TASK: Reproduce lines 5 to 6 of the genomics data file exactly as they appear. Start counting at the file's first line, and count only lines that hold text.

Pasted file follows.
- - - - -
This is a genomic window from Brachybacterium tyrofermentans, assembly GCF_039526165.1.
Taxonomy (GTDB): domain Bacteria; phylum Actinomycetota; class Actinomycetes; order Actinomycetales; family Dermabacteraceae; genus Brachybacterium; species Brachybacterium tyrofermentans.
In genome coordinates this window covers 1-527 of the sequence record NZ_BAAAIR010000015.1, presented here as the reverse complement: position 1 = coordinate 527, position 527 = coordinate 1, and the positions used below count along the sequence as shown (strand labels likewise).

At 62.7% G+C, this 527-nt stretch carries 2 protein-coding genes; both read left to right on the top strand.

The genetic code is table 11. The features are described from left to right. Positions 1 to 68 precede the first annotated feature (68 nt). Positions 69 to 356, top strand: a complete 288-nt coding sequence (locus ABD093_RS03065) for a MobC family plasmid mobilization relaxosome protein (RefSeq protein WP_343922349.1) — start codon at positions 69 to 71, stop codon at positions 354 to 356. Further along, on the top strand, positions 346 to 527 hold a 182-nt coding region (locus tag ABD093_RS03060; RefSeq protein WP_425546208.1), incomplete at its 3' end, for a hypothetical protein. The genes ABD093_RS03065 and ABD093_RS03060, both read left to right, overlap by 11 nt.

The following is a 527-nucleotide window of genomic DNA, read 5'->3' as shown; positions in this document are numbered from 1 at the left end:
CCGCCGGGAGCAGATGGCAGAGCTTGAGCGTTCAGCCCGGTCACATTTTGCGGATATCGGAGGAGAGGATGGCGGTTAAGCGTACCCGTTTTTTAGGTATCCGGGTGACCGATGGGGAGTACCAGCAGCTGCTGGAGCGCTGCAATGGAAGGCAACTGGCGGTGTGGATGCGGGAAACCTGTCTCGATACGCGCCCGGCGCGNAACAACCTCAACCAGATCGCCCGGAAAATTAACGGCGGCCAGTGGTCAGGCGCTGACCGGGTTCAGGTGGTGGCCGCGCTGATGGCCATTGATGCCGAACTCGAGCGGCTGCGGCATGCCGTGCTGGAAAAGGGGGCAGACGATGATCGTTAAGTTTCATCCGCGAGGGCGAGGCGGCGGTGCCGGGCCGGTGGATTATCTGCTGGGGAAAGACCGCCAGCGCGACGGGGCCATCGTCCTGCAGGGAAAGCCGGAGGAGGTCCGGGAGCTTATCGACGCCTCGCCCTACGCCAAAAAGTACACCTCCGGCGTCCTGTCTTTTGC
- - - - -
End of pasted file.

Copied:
The genetic code is table 11. The features are described from left to right. Positions 1 to 68 precede the first annotated feature (68 nt). Positions 69 to 356, top strand: a complete 288-nt coding sequence (locus ABD093_RS03065) for a MobC family plasmid mobilization relaxosome protein (RefSeq protein WP_343922349.1) — start codon at positions 69 to 71, stop codon at positions 354 to 356. Further along, on the top strand, positions 346 to 527 hold a 182-nt coding region (locus tag ABD093_RS03060; RefSeq protein WP_425546208.1), incomplete at its 3' end, for a hypothetical protein. The genes ABD093_RS03065 and ABD093_RS03060, both read left to right, overlap by 11 nt.

The following is a 527-nucleotide window of genomic DNA, read 5'->3' as shown; positions in this document are numbered from 1 at the left end: